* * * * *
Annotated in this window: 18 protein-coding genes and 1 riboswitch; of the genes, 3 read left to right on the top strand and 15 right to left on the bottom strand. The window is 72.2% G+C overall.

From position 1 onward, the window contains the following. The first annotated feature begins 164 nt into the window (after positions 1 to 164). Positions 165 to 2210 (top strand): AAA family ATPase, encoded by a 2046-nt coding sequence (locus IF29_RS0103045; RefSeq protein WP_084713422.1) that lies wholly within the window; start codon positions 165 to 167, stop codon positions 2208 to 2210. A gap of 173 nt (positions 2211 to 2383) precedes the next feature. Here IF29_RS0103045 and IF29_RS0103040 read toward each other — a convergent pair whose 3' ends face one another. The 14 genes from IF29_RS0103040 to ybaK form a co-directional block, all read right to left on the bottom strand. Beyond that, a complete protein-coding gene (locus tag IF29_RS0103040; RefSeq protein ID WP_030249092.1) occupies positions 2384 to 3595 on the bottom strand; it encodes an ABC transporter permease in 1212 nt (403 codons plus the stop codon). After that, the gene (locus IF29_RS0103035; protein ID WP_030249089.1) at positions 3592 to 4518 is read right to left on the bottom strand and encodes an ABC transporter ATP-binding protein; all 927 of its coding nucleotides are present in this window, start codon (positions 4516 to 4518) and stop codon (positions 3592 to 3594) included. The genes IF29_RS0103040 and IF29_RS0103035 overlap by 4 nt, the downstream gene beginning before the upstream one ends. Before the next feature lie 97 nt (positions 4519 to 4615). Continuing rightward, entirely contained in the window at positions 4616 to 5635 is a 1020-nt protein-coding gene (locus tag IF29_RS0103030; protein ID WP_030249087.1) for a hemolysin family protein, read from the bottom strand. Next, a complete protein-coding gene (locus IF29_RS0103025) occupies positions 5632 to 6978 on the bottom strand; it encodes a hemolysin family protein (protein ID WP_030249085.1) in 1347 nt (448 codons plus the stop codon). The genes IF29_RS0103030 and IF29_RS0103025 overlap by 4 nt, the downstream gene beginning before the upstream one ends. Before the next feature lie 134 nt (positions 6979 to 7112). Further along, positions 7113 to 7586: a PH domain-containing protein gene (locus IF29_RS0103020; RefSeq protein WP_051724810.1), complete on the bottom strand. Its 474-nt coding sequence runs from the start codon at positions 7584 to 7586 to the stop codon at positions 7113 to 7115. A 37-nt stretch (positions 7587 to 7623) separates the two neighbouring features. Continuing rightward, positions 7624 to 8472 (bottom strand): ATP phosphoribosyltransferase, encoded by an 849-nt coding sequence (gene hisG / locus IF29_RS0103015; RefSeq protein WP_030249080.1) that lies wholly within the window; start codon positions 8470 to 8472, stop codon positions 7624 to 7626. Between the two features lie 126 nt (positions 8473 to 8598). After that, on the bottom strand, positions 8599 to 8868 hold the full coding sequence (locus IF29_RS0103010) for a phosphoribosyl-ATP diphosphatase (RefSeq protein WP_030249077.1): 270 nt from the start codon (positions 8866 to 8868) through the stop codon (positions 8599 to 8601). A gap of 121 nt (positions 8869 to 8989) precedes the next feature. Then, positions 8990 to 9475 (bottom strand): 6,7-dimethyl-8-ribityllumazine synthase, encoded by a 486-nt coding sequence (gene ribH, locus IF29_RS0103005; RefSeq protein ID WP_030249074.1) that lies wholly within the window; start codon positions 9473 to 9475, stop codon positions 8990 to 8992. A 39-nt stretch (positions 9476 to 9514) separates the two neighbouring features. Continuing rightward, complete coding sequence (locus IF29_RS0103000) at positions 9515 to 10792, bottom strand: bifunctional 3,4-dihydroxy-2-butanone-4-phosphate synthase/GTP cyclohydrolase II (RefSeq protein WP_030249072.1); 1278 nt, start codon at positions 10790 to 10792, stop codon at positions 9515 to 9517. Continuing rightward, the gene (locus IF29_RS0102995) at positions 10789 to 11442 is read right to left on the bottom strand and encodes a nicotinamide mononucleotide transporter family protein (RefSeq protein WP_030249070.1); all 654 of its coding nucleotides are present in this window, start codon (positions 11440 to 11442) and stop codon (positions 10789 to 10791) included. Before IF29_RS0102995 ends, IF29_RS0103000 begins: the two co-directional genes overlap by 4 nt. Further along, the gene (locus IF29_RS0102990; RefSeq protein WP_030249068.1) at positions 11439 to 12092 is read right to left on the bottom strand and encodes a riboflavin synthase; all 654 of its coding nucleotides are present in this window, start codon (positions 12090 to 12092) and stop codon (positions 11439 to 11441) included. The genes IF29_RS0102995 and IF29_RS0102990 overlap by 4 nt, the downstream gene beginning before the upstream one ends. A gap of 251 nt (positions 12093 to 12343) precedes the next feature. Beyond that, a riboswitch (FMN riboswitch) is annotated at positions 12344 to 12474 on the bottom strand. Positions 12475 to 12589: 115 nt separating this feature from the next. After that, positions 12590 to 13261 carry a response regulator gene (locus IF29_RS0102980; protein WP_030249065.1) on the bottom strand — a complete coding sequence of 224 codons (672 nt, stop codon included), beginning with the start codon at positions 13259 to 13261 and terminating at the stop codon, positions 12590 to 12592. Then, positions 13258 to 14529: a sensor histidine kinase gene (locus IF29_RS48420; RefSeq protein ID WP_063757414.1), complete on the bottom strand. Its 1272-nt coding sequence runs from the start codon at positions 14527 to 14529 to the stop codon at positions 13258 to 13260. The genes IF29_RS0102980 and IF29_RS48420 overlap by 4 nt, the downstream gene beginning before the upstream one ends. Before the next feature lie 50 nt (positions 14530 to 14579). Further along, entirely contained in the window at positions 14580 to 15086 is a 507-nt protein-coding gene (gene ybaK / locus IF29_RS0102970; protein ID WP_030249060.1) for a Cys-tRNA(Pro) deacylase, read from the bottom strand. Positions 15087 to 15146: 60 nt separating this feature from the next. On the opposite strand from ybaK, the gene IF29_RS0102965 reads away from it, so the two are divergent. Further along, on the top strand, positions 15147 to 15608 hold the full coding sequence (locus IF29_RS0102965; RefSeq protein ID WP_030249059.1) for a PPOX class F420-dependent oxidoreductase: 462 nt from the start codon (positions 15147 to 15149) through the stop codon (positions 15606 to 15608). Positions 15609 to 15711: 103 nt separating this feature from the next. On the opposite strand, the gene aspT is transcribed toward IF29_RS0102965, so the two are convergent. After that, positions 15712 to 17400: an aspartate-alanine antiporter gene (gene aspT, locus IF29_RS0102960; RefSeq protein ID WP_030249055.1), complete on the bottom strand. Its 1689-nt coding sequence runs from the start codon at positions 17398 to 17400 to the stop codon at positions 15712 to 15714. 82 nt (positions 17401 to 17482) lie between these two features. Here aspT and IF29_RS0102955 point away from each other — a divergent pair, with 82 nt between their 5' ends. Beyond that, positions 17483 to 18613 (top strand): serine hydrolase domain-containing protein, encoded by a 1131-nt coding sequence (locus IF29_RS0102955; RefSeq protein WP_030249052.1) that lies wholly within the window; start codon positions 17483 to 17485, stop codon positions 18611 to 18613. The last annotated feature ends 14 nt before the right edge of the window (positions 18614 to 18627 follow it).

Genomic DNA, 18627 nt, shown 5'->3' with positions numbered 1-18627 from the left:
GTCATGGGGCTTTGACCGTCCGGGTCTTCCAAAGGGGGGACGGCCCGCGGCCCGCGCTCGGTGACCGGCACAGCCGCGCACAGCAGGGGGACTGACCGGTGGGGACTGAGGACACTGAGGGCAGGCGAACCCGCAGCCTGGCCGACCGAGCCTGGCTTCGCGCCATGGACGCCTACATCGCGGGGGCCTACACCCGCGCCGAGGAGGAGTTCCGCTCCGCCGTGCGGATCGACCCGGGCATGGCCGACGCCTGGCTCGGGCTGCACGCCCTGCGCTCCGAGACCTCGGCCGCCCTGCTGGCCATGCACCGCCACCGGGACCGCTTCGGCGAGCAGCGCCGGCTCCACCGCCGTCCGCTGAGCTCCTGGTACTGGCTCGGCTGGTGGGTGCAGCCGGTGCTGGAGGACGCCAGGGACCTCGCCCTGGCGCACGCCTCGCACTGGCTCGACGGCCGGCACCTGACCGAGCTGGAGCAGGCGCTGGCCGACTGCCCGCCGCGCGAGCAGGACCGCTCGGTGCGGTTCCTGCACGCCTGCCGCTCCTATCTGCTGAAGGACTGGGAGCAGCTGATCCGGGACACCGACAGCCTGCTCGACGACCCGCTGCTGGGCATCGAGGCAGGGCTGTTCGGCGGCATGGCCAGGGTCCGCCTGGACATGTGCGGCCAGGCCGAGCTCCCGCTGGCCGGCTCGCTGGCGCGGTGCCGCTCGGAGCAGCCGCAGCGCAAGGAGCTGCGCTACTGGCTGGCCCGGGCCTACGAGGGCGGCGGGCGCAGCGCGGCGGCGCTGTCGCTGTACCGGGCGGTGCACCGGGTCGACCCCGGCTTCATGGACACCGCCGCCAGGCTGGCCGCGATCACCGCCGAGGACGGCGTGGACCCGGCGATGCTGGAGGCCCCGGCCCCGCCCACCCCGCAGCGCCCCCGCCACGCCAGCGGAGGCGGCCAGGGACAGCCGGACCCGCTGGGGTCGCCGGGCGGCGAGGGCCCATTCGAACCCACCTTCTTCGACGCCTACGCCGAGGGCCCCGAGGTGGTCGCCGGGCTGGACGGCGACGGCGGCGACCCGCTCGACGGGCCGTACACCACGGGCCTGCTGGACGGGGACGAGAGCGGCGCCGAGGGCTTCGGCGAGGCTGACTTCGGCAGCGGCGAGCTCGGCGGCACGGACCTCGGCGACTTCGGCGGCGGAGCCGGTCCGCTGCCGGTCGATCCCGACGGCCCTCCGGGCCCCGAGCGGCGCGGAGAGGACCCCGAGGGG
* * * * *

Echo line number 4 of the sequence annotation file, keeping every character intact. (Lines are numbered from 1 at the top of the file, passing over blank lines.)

GTCATGGGGCTTTGACCGTCCGGGTCTTCCAAAGGGGGGACGGCCCGCGGCCCGCGCTCGGTGACCGGCACAGCCGCGCACAGCAGGGGGACTGACCGGTGGGGACTGAGGACACTGAGGGCAGGCGAACCCGCAGCCTGGCCGACCGAGCCTGGCTTCGCGCCATGGACGCCTACATCGCGGGGGCCTACACCCGCGCCGAGGAGGAGTTCCGCTCCGCCGTGCGGATCGACCCGGGCATGGCCGACGCCTGGCTCGGGCTGCACGCCCTGCGCTCCGAGACCTCGGCCGCCCTGCTGGCCATGCACCGCCACCGGGACCGCTTCGGCGAGCAGCGCCGGCTCCACCGCCGTCCGCTGAGCTCCTGGTACTGGCTCGGCTGGTGGGTGCAGCCGGTGCTGGAGGACGCCAGGGACCTCGCCCTGGCGCACGCCTCGCACTGGCTCGACGGCCGGCACCTGACCGAGCTGGAGCAGGCGCTGGCCGACTGCCCGCCGCGCGAGCAGGACCGCTCGGTGCGGTTCCTGCACGCCTGCCGCTCCTATCTGCTGAAGGACTGGGAGCAGCTGATCCGGGACACCGACAGCCTGCTCGACGACCCGCTGCTGGGCATCGAGGCAGGGCTGTTCGGCGGCATGGCCAGGGTCCGCCTGGACATGTGCGGCCAGGCCGAGCTCCCGCTGGCCGGCTCGCTGGCGCGGTGCCGCTCGGAGCAGCCGCAGCGCAAGGAGCTGCGCTACTGGCTGGCCCGGGCCTACGAGGGCGGCGGGCGCAGCGCGGCGGCGCTGTCGCTGTACCGGGCGGTGCACCGGGTCGACCCCGGCTTCATGGACACCGCCGCCAGGCTGGCCGCGATCACCGCCGAGGACGGCGTGGACCCGGCGATGCTGGAGGCCCCGGCCCCGCCCACCCCGCAGCGCCCCCGCCACGCCAGCGGAGGCGGCCAGGGACAGCCGGACCCGCTGGGGTCGCCGGGCGGCGAGGGCCCATTCGAACCCACCTTCTTCGACGCCTACGCCGAGGGCCCCGAGGTGGTCGCCGGGCTGGACGGCGACGGCGGCGACCCGCTCGACGGGCCGTACACCACGGGCCTGCTGGACGGGGACGAGAGCGGCGCCGAGGGCTTCGGCGAGGCTGACTTCGGCAGCGGCGAGCTCGGCGGCACGGACCTCGGCGACTTCGGCGGCGGAGCCGGTCCGCTGCCGGTCGATCCCGACGGCCCTCCGGGCCCCGAGCGGCGCGGAGAGGACCCCGAGGGG